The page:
Virtual Room 2: Causal Inference


Thursday, July 16, 2020, 2:30pm to 4:00pm


Chair: Justin Esarey (Wake Forest University)


Co-Host: Md Mujahedul Islam (University of Toronto)

Retrospective causal inference via elapsed time-weighted matrix completion, with an evaluation on the effect of the Schengen Area on the labour market of border regions

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Author(s): Jason Poulos, Andrea Albanese, Andrea Mercatanti and Fan Li

Discussant: James Bisbee (Princeton University)


We propose a strategy of retrospective causal inference in panel data settings where (1) there is a continuous outcome measured before and after a single binary treatment; (2) there exists a group of units exposed to treatment during a subset of periods (switch-treated) and group of units always exposed to treatment (always-treated), but no group that is never exposed to treatment; and (3) the elapsed treatment duration, z, differs across groups. The potential outcomes under treatment for the switch-treated in the pre-treatment period are missing and we impute these values via nuclear-norm regularized least squares using the observed (i.e, factual) outcomes. The imputed values can be interpreted as the counterfactual outcomes of the switch-treated had they been always-treated. Differencing the counterfactual outcomes from the factual outcomes can be interpreted as the effect of not having assigned treatment to the switch-treated in the pre-treatment period. A possible complication for our strategy arises when the evolution of the potential outcomes under treatment for the two groups might not be only influenced by calendar time, but also by z. The latter is particularly important if the treatment effect takes time before stabilizing in a new “steady state” equilibrium. We address this problem by weighting the loss function of the matrix completion estimator so that more weight is placed on the loss for factual outcomes with higher values of z. We apply the proposed strategy to study the impact of the visa policy of the Schengen Area on the labour market of border regions. We first aggregate over 2.2 million individual labour market decisions from the Eurostat Labour Force Survey to the region-level for regions always-treated and switch-treated by the policy during the period of 2004 to 2018. We then estimate the effect of not implementing the policy on the probability of working in any bordering region for switch-treated regions. Preliminary results indicate the share of the labour market working in bordering regions would have been about 0.5% larger had the switch-treated regions adopted the policy prior to 2008.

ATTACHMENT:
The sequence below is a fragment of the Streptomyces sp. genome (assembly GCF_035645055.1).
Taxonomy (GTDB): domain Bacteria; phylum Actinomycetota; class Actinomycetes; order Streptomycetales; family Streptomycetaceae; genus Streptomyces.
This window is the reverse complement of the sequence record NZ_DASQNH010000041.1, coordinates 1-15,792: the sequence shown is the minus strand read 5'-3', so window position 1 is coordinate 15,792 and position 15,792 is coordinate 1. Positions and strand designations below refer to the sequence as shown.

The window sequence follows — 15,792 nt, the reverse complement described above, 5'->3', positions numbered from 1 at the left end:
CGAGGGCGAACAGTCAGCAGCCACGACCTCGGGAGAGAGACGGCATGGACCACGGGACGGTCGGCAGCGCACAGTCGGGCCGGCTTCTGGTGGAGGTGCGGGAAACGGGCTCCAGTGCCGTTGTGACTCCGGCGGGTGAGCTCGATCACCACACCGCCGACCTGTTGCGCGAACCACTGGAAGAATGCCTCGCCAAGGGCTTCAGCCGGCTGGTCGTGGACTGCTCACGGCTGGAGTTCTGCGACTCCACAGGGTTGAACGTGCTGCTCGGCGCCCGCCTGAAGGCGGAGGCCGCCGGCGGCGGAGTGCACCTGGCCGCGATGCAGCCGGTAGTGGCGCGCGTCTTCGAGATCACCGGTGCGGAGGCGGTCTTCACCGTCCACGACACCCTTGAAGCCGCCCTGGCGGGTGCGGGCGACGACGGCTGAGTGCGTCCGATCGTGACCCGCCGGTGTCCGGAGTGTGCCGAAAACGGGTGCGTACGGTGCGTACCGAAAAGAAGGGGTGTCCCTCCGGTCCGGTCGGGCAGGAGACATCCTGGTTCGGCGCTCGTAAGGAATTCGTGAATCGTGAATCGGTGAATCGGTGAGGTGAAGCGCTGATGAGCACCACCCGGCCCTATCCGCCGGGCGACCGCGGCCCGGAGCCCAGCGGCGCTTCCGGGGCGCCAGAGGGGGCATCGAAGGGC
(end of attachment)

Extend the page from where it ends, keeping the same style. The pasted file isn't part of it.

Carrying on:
A Negative Correlation Strategy for Bracketing in Difference-in-Differences with Application to the Effect of Voter Identification Laws on Voter Turnout

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Author(s): Ting Ye, Luke Keele, Raiden Hasegawa and Dylan S. Small

Discussant: Fredrik Sävje (Yale University)


The method of difference-in-differences (DID) is widely used to study the causal effect of policy interventions in observational studies. DID exploits a before and after comparison of the treated and control units to remove the bias due to time-invariant unmeasured confounders under the parallel trends assumption. Estimates from DID, however, will be biased if the outcomes for the treated and control units evolve differently if counterfactually in the absence of treatment, namely the parallel trends assumption is violated due to history interacting with groups. We propose a new identification strategy that leverages two groups of control units whose outcome dynamics bound the outcome dynamics for the treated group if in the absence of treatment, and achieves partial identification of the average treatment effect for treated. The identified set is of a union bounds form that previously developed partial identification inference methods do not apply to. We develop a novel bootstrap method to construct uniformly valid confidence intervals for the identified set and the treatment effect of interest, and we establish the theoretical properties. We develop a simple falsification test and sensitivity analysis for the assumption. We apply the proposed methods to an application on the effect of voter identification laws on turnout, and we find evidence that the voter identification laws in Georgia and Indiana increased turnout.

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